Murder Map Houston: The Locations of Infamous Local Murders
This electric chair, affectionately called Old Sparky, was used to execute more than 360 prisoners in Texas between 1924 and 1964. The chair is now the centerpiece of the Texas Prison Museum in Huntsville.
Houston makes national news all the time. Sometimes it's our sports teams, sometimes it's the happenings over at NASA, a breakthrough at the Medical Center or our atrocious weather that's in the headlines. And sometimes it's Houston murders. Here are four Houston murders that made news and, in three cases, changed the justice system.
Insert photo of Joe Campos Torres in public domain. Photo of The Hole by Olivia Flores Alvarez.
It was public pressure surrounding the 1977 murder Joe Campos Torres by Houston Police officers that prompted HPD to create an internal affairs division. Torres was 23 years old, and according to newspaper reports at the time, the Mexican-American Vietnam vet was known to have a drinking problem. In newspaper interviews, his family said he often became quarrelsome when he was drunk.
On May 5, 1977, Torres was arrested for a disturbance at an East End bar. Instead of taking him directly to jail, the six officers who responded to the call took Torres to “The Hole,” a spot along the banks of Buffalo Bayou near the 1200 block of Commerce, where they beat him. A lot.
They then took him to the city jail where he was deemed too injured for intake. Instead of transporting Torres to a hospital as they had been told to do, the six officers returned him to The Hole and beat him. Again.
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At one point, HPD officer Terry W. Denson pushed Torres into the bayou, saying, ““Let’s see if the wetback can swim.” Apparently the drunk and injured Torres couldn’t. His body was found floating in the bayou two days later. It was Mother’s Day.
The Mexican-American community was outraged by the death and Torres’s family demanded justice.
That October, Denson and another officer, Stephen Orlando, were tried on murder charges and an all-white jury found them guilty of negligent homicide, a misdemeanor. Their sentence was one year probation and a $1 dollar fine.
Houston's Mexican-American community's outrage grew. Torres's family and community leaders organized protests against the decision, marching on HPD headquarters.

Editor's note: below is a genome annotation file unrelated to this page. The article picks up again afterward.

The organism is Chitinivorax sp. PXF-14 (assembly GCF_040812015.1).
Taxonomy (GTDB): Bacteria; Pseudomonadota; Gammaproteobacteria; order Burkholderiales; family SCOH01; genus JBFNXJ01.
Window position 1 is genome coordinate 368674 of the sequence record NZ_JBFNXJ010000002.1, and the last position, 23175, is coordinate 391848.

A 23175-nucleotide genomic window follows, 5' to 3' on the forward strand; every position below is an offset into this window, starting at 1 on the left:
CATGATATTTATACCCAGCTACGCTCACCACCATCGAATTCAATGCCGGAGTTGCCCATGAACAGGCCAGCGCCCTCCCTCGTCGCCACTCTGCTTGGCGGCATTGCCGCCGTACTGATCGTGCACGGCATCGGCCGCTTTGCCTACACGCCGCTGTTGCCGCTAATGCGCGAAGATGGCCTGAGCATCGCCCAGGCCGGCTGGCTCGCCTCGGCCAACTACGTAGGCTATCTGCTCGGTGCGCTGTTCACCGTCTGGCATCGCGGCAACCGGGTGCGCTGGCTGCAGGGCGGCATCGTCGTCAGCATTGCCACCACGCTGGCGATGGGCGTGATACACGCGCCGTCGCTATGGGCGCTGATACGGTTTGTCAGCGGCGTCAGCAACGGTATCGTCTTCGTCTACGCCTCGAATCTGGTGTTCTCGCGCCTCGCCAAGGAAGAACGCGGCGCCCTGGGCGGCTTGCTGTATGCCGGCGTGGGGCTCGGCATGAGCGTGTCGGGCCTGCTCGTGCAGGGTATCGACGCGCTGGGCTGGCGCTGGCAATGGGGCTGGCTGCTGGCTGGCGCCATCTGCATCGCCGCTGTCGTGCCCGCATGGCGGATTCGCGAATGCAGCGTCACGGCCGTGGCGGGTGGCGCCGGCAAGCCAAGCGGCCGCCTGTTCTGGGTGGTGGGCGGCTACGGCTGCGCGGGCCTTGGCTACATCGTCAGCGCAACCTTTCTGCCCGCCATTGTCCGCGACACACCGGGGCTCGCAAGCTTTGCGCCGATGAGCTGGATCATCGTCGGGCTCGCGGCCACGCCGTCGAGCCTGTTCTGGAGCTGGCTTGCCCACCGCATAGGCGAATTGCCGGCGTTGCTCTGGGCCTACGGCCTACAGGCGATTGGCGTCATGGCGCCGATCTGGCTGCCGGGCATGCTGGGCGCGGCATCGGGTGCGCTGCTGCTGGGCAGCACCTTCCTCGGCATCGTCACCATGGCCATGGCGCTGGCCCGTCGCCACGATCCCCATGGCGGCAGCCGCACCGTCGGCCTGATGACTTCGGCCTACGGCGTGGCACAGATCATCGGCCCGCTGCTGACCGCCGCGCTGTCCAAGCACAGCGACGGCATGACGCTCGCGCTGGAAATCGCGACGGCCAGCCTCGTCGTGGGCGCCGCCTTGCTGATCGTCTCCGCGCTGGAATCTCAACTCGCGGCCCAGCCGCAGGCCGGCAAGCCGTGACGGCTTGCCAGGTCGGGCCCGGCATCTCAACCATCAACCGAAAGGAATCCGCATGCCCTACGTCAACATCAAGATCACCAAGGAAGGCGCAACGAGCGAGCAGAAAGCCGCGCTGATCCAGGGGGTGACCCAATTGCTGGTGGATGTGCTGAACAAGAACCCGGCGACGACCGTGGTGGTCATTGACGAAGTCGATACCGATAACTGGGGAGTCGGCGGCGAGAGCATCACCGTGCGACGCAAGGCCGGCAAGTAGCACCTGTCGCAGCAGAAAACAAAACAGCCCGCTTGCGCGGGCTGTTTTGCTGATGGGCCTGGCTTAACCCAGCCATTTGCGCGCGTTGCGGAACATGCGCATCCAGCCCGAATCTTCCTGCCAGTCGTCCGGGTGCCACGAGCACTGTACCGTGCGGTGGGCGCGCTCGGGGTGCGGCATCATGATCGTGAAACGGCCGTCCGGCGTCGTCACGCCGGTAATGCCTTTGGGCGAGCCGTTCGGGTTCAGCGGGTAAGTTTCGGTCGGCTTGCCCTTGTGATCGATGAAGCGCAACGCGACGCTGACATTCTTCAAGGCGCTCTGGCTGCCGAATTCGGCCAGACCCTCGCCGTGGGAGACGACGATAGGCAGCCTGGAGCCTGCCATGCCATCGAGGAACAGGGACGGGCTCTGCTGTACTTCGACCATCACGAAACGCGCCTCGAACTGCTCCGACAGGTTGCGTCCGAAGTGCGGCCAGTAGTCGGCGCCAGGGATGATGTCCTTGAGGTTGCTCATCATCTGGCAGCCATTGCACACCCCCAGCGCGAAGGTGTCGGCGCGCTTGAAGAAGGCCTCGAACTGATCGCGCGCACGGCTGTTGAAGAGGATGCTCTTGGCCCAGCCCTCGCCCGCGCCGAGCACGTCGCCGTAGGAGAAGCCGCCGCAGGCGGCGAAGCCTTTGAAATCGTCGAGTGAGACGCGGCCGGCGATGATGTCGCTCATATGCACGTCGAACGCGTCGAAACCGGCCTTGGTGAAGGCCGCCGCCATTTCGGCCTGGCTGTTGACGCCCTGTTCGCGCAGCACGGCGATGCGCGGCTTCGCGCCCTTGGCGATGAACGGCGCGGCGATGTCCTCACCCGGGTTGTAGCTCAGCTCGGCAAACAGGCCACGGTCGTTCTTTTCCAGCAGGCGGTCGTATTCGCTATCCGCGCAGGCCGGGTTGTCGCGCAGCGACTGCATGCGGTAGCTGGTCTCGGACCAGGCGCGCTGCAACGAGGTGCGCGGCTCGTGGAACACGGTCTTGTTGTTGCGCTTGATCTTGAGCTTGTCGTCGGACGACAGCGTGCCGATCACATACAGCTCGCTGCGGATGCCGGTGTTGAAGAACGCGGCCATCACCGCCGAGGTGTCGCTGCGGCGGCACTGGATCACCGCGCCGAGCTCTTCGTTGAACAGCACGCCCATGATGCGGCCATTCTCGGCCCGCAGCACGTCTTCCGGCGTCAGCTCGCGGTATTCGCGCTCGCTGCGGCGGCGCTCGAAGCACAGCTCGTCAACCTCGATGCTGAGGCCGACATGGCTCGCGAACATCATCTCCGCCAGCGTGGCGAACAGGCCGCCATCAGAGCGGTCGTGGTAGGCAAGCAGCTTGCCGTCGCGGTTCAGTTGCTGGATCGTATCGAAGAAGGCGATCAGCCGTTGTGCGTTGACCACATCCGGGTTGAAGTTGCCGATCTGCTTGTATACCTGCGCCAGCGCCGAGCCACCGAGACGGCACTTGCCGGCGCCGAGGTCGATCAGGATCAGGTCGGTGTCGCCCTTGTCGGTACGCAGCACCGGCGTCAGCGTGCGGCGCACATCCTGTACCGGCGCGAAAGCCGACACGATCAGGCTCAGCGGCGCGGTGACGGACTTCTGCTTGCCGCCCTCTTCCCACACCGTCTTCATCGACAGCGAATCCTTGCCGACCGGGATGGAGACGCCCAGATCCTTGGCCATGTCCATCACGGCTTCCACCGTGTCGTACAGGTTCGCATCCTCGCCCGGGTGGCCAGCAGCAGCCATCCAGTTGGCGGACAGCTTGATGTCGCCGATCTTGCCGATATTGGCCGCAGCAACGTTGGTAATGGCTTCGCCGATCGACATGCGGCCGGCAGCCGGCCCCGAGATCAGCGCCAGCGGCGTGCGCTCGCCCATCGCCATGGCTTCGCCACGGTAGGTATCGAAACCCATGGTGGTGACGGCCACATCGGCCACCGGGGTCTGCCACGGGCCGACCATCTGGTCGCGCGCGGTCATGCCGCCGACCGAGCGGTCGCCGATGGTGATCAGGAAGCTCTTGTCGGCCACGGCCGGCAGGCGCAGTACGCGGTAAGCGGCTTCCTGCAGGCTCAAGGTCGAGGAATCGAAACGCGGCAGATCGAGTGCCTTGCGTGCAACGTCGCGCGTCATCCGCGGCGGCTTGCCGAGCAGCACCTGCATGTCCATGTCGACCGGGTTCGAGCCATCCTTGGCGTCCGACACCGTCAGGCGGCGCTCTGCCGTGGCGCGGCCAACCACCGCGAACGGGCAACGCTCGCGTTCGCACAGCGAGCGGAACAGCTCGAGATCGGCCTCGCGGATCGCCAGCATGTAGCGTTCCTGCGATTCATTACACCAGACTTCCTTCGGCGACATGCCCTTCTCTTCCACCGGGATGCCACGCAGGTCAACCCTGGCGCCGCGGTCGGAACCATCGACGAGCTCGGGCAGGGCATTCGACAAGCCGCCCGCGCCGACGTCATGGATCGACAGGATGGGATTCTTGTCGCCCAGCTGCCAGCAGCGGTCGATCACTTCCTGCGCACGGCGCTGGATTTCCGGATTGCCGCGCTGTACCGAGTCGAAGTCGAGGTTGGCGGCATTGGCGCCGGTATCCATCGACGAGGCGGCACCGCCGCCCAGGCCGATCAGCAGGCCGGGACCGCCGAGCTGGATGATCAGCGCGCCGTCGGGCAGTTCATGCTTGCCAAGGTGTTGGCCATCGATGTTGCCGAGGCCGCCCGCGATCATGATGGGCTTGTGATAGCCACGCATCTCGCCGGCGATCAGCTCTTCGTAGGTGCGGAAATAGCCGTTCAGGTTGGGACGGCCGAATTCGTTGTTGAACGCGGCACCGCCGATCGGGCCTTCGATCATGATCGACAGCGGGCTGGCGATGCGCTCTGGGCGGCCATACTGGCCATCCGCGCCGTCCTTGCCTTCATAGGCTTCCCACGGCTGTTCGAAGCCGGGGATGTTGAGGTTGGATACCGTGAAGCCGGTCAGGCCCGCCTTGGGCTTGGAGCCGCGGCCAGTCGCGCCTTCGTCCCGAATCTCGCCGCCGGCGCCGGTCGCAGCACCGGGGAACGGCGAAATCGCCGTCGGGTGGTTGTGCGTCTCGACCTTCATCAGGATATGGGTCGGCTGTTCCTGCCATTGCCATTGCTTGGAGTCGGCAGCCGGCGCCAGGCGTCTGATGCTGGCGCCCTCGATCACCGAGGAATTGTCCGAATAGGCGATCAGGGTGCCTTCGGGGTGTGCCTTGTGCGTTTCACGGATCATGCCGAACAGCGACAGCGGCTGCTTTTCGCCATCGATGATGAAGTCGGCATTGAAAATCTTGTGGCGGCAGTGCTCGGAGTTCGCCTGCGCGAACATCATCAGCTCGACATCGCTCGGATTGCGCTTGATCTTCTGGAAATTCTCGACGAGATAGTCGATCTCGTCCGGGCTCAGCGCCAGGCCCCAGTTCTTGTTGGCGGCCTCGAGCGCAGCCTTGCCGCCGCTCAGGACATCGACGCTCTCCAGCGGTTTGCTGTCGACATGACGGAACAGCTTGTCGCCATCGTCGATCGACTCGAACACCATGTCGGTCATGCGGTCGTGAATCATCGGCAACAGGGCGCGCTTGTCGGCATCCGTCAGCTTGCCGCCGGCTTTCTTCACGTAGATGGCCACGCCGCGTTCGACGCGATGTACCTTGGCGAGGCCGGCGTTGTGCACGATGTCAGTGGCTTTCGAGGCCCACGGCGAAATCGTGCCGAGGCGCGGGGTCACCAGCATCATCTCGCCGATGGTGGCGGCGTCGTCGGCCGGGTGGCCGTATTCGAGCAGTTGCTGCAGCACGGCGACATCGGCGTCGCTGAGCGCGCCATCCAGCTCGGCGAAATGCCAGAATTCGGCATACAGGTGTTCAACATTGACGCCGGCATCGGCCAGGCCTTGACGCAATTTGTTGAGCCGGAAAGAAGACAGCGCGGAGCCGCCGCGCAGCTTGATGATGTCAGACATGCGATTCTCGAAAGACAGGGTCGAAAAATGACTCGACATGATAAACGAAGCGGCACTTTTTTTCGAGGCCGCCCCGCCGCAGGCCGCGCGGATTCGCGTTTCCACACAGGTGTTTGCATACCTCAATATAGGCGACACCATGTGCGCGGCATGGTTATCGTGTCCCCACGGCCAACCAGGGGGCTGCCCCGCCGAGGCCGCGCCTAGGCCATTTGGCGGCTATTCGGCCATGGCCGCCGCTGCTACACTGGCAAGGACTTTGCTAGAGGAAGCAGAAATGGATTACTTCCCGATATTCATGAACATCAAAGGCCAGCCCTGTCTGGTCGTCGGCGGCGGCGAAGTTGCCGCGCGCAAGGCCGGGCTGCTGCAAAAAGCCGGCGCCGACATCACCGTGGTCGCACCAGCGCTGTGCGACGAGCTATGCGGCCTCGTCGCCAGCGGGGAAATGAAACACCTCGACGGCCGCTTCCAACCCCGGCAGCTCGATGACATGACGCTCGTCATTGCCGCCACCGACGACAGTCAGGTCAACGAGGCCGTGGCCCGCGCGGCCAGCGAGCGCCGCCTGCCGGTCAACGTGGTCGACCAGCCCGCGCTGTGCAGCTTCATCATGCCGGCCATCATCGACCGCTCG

All six officers then faced federal charges for violating Torres’s civil rights. They were found guilty and given a ten year suspended sentence. Also found guilty of assault, Denson and Orlando were sentenced to nine months in prison.
The Hispanic community's outrage again grew. The family and community protested again. And again. But the case was settled and no further action was taken against the officers.
On the one year anniversary of Torres’s death, a riot broke out during a Cinco de Mayo celebration at Moody Park, on Houston’s north side. Police trying to arrest someone for fighting clashed with an angry crowd of Mexican-Americans. A rare citywide assist call went out for HPD. Officers, some wearing gas masks, tried to control the crowd but the violence and chaos spread into the neighborhood. Dozens of officers were injured; Jack Cato and Phil Archer, news reporters with KPRC Channel 2, were both stabbed repeatedly. By the end of the night, 14 cop cars had been burned, dozens of people were arrested and several nearby stores had been burned and looted.
Joe Campos Torres never got justice but HPD did get an internal affairs division.
The Hole remains visible today from a San Jacinto Street bridge that crosses Buffalo Bayou. The building currently at that site is part of the Harris County Sherrif's department. Hundreds of people walk across it every day as they make their way to the various criminal courts and Harris County jail, most unaware of The Hole or Joe Campos Torres.
The Jennifer Ertman - Elizabeth Pena memorial in T. C. Jester Park.
Photo by Olivia Flores Alvarez
The deaths of teenagers Jennifer Ertman and Elizabeth Pena shocked the country, both for the viciousness of the crime and the apparent lack of remorse among some of the perpetrators. The girls, 14 and 16 years old respectively, left a party around 11:15 p.m. on June 24, 1993. In order to make their 11:30 p.m. curfew, the two decided to take a shortcut along some railroad tracks and through T. C. Jester Park.